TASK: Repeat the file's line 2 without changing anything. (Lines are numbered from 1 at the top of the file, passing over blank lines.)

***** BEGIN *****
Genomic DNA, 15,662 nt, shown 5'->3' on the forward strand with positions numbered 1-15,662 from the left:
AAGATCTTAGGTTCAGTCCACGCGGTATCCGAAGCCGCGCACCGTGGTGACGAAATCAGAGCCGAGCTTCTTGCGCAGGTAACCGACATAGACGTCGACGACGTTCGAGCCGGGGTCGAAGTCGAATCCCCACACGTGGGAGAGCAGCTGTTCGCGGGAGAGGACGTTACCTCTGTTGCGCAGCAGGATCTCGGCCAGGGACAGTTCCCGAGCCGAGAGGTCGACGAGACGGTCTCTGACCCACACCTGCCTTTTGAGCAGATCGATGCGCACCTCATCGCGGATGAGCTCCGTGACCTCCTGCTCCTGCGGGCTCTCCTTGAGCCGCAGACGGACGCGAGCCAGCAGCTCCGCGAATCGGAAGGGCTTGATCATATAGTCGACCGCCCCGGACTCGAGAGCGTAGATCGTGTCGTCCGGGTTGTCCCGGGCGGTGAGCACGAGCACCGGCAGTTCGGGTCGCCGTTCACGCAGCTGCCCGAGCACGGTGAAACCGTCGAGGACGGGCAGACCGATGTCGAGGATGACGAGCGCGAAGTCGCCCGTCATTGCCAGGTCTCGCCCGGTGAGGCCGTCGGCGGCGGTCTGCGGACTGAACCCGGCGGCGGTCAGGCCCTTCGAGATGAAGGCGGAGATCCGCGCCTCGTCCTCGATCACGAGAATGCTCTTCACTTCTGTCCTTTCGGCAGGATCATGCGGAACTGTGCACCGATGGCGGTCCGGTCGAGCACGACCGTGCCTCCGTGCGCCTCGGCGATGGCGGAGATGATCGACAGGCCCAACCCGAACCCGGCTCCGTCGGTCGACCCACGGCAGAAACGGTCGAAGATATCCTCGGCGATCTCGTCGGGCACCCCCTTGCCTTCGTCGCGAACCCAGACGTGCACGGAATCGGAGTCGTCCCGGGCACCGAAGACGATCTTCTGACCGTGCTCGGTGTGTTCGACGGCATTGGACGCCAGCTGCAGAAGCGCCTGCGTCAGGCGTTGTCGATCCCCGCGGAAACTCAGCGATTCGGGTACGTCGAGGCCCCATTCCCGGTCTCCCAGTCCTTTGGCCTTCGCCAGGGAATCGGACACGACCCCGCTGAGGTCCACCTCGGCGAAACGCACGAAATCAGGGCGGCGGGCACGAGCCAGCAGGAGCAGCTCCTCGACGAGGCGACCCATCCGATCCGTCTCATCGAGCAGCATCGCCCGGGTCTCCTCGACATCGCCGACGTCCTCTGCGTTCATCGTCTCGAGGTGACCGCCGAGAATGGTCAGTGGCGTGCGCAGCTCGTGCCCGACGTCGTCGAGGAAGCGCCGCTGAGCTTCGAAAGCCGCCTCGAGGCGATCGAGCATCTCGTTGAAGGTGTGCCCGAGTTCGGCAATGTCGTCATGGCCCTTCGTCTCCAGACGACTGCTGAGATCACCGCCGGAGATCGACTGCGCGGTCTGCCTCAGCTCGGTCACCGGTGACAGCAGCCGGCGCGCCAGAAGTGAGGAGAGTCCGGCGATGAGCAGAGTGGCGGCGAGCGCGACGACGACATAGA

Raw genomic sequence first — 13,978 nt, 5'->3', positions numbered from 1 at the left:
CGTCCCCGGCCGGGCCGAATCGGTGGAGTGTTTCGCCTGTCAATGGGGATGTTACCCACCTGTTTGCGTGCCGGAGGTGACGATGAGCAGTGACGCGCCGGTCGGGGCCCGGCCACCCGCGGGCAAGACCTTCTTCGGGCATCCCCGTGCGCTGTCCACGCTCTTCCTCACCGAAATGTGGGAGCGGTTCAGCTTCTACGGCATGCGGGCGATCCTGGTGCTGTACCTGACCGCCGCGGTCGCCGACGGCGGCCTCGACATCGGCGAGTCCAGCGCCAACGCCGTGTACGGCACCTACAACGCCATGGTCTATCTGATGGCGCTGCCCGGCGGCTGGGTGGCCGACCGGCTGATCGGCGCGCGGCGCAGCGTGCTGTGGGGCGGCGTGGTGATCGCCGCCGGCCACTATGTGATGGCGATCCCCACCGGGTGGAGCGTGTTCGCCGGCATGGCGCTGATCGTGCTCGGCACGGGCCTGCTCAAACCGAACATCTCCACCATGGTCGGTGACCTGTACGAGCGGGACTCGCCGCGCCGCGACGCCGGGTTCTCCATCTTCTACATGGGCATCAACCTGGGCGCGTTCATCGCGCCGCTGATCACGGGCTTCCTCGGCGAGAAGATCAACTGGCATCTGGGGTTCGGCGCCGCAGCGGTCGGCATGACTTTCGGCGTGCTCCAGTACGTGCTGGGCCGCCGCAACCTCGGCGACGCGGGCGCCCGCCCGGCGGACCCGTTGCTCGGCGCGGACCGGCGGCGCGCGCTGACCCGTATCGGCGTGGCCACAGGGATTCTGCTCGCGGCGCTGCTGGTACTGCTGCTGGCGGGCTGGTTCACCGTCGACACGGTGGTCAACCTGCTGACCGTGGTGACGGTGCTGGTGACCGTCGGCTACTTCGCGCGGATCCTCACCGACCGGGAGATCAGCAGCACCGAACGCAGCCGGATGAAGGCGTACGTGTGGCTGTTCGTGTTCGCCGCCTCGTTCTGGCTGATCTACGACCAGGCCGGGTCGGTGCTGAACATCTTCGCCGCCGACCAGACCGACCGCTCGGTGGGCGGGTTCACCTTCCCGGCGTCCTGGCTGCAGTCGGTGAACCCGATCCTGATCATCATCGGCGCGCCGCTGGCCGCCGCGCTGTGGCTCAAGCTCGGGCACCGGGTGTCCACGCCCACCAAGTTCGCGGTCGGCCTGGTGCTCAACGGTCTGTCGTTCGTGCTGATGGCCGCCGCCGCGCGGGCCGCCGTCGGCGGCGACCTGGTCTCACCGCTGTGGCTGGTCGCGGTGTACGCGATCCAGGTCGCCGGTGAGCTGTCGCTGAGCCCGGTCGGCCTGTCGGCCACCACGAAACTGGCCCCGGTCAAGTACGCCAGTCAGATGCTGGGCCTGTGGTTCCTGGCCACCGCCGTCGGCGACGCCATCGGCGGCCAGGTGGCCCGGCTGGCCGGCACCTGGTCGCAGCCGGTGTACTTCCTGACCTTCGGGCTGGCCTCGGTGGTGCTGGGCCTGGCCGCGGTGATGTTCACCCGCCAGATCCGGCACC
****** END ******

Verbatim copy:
AAGATCTTAGGTTCAGTCCACGCGGTATCCGAAGCCGCGCACCGTGGTGACGAAATCAGAGCCGAGCTTCTTGCGCAGGTAACCGACATAGACGTCGACGACGTTCGAGCCGGGGTCGAAGTCGAATCCCCACACGTGGGAGAGCAGCTGTTCGCGGGAGAGGACGTTACCTCTGTTGCGCAGCAGGATCTCGGCCAGGGACAGTTCCCGAGCCGAGAGGTCGACGAGACGGTCTCTGACCCACACCTGCCTTTTGAGCAGATCGATGCGCACCTCATCGCGGATGAGCTCCGTGACCTCCTGCTCCTGCGGGCTCTCCTTGAGCCGCAGACGGACGCGAGCCAGCAGCTCCGCGAATCGGAAGGGCTTGATCATATAGTCGACCGCCCCGGACTCGAGAGCGTAGATCGTGTCGTCCGGGTTGTCCCGGGCGGTGAGCACGAGCACCGGCAGTTCGGGTCGCCGTTCACGCAGCTGCCCGAGCACGGTGAAACCGTCGAGGACGGGCAGACCGATGTCGAGGATGACGAGCGCGAAGTCGCCCGTCATTGCCAGGTCTCGCCCGGTGAGGCCGTCGGCGGCGGTCTGCGGACTGAACCCGGCGGCGGTCAGGCCCTTCGAGATGAAGGCGGAGATCCGCGCCTCGTCCTCGATCACGAGAATGCTCTTCACTTCTGTCCTTTCGGCAGGATCATGCGGAACTGTGCACCGATGGCGGTCCGGTCGAGCACGACCGTGCCTCCGTGCGCCTCGGCGATGGCGGAGATGATCGACAGGCCCAACCCGAACCCGGCTCCGTCGGTCGACCCACGGCAGAAACGGTCGAAGATATCCTCGGCGATCTCGTCGGGCACCCCCTTGCCTTCGTCGCGAACCCAGACGTGCACGGAATCGGAGTCGTCCCGGGCACCGAAGACGATCTTCTGACCGTGCTCGGTGTGTTCGACGGCATTGGACGCCAGCTGCAGAAGCGCCTGCGTCAGGCGTTGTCGATCCCCGCGGAAACTCAGCGATTCGGGTACGTCGAGGCCCCATTCCCGGTCTCCCAGTCCTTTGGCCTTCGCCAGGGAATCGGACACGACCCCGCTGAGGTCCACCTCGGCGAAACGCACGAAATCAGGGCGGCGGGCACGAGCCAGCAGGAGCAGCTCCTCGACGAGGCGACCCATCCGATCCGTCTCATCGAGCAGCATCGCCCGGGTCTCCTCGACATCGCCGACGTCCTCTGCGTTCATCGTCTCGAGGTGACCGCCGAGAATGGTCAGTGGCGTGCGCAGCTCGTGCCCGACGTCGTCGAGGAAGCGCCGCTGAGCTTCGAAAGCCGCCTCGAGGCGATCGAGCATCTCGTTGAAGGTGTGCCCGAGTTCGGCAATGTCGTCATGGCCCTTCGTCTCCAGACGACTGCTGAGATCACCGCCGGAGATCGACTGCGCGGTCTGCCTCAGCTCGGTCACCGGTGACAGCAGCCGGCGCGCCAGAAGTGAGGAGAGTCCGGCGATGAGCAGAGTGGCGGCGAGCGCGACGACGACATAGA